This post has been self-published on Youth Ki Awaaz by Youth Ki Awaaz. Just like them, anyone can publish on Youth Ki Awaaz.

From Math To Madness and Back: ‘A Beautiful Mind’ #Movie Review

More from Youth Ki Awaaz

By Shruti Kesavan:

Have you ever wanted to truly get motivated and jump off your seat, shake off all the sorrow gently bestowed upon you and start afresh? Ever wondered how great men become what they are? If yes, then this movie is hand crafted for you. Here comes a humble true story of the not so well known John Nash who laid the very basis of governing dynamics. A truly inspirational 130 minutes of “A Beautiful Mind” takes you into the surreal journey of joy, recognition, achievement, betrayal and most importantly the value of love and family surpassing the rest.

beautiful_mind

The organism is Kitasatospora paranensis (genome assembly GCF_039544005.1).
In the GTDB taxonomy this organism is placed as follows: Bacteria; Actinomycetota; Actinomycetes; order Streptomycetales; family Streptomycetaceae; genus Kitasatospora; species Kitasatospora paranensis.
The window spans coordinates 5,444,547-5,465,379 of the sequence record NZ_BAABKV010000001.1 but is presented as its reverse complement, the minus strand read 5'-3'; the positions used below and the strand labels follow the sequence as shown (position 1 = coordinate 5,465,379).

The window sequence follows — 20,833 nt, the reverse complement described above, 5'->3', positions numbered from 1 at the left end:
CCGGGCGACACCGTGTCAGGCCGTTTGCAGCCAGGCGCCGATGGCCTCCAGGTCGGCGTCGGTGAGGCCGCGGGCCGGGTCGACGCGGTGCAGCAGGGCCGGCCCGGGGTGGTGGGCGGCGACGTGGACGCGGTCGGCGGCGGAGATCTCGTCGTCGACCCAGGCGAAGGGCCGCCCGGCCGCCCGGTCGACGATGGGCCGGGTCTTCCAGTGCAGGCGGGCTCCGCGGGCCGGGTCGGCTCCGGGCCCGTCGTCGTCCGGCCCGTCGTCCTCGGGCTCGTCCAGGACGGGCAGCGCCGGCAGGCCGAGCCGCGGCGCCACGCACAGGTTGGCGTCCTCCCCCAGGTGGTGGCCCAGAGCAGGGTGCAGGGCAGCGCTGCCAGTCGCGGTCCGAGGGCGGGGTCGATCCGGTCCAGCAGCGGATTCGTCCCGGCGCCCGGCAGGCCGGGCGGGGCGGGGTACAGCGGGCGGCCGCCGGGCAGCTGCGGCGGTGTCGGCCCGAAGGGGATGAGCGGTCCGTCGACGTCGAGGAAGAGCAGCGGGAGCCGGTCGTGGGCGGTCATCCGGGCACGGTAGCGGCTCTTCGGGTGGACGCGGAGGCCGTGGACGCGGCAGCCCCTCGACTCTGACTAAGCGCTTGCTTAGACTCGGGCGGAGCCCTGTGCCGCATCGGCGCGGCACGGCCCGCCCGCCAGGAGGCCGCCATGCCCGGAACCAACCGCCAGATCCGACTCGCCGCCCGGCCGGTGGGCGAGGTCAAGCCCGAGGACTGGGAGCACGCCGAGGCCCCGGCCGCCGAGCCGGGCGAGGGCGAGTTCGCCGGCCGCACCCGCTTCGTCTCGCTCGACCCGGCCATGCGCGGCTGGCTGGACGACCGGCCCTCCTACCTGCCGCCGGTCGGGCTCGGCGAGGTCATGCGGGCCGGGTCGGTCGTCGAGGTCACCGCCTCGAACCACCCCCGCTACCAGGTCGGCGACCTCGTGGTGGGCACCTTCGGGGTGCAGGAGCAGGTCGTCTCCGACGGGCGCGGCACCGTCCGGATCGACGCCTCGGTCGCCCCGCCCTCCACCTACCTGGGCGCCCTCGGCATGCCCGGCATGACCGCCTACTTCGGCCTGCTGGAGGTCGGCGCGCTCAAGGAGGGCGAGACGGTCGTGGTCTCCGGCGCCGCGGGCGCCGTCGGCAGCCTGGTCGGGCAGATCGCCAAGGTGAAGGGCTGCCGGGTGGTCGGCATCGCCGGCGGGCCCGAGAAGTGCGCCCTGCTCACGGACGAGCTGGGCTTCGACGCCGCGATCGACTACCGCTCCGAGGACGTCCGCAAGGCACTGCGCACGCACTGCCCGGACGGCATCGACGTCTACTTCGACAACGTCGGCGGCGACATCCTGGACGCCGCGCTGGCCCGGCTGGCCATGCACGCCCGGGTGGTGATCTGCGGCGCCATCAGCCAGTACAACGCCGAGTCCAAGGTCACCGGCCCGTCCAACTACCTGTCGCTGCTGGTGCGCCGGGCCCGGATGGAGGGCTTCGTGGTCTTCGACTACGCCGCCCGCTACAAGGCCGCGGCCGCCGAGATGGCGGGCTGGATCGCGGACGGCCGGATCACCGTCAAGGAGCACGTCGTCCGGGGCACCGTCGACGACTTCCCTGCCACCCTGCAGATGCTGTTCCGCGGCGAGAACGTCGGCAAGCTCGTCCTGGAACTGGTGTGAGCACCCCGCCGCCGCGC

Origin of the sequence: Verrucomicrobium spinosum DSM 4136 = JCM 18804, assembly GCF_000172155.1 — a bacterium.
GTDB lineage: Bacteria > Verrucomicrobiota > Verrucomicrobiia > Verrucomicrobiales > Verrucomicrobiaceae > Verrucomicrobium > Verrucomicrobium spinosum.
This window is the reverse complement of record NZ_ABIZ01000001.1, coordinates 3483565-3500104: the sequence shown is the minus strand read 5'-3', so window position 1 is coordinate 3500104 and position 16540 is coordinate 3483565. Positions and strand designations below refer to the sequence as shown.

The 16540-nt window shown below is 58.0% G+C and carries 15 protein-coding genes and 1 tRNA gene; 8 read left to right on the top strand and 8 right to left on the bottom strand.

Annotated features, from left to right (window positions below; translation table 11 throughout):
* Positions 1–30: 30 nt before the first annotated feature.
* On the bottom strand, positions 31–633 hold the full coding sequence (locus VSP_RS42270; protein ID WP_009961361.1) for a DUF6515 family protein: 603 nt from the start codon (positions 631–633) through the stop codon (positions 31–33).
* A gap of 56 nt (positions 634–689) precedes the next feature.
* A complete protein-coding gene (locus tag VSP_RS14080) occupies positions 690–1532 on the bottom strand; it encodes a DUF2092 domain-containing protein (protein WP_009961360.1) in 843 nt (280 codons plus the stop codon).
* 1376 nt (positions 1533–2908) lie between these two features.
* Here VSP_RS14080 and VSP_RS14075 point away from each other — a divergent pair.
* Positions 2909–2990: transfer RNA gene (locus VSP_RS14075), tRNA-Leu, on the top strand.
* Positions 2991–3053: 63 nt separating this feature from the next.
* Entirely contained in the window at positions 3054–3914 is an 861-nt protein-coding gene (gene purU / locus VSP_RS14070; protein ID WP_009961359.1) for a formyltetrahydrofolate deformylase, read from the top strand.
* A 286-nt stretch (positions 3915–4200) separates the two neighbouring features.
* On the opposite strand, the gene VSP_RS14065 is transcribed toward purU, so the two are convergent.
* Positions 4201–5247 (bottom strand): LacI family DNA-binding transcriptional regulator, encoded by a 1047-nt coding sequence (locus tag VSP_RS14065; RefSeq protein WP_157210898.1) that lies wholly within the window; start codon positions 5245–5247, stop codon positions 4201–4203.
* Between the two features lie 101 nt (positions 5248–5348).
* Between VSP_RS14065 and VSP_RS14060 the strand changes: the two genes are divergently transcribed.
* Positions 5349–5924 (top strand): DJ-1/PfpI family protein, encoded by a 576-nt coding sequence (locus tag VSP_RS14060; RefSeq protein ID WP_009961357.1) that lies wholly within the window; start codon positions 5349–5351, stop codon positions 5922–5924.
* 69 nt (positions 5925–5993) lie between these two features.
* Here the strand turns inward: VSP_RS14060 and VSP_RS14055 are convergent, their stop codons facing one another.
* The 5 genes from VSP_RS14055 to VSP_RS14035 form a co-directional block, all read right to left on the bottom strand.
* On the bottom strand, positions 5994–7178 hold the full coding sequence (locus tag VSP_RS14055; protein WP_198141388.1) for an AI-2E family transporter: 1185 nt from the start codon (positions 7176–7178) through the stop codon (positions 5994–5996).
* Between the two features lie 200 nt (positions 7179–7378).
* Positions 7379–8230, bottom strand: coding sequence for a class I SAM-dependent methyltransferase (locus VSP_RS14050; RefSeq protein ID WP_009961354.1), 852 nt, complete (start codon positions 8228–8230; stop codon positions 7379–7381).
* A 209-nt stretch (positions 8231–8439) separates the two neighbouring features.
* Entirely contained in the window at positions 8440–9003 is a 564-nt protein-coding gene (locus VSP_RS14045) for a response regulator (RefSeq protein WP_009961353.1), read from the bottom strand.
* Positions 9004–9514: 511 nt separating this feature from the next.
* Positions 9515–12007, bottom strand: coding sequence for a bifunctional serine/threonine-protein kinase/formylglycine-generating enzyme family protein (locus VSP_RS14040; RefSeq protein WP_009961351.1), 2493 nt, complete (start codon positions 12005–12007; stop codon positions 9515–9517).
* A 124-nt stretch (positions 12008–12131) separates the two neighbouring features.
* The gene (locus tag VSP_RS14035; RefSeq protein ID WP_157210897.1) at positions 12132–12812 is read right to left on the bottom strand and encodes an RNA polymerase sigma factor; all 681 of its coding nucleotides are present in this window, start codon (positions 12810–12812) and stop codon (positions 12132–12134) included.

Directed by Ron Howard, this movie is sure to pull you in, in all the raw emotions beautifully put across by Russell Crowe, Ed Harris, Jennifer Connelly, Paul Bettany, and Christopher Plummer. The movie has drawn its motivation from the book named ‘The Essential John Nash‘ written by Sylvia Nasar which was also nominated for the 1998 Pulitzer Prize. This movie was released in 2001 but I would still encourage you to see it simply because unlike other movies which revolve around love, money and other materialistic aspects of life, this movie has something else to offer. Firstly it would be one of the very few movies which do not portray someone with a mental disorder as someone who is drooling or wetting their pants but the approach used in this film suggests that they are nothing different from us. We are simply just not alike. Secondly its doesn’t portray a sad picture of how he is forced to die or how he just jumps off a cliff, instead he wins the Nobel Memorial Prize in Economic Science for the work he did in Princeton in the late 1940’s.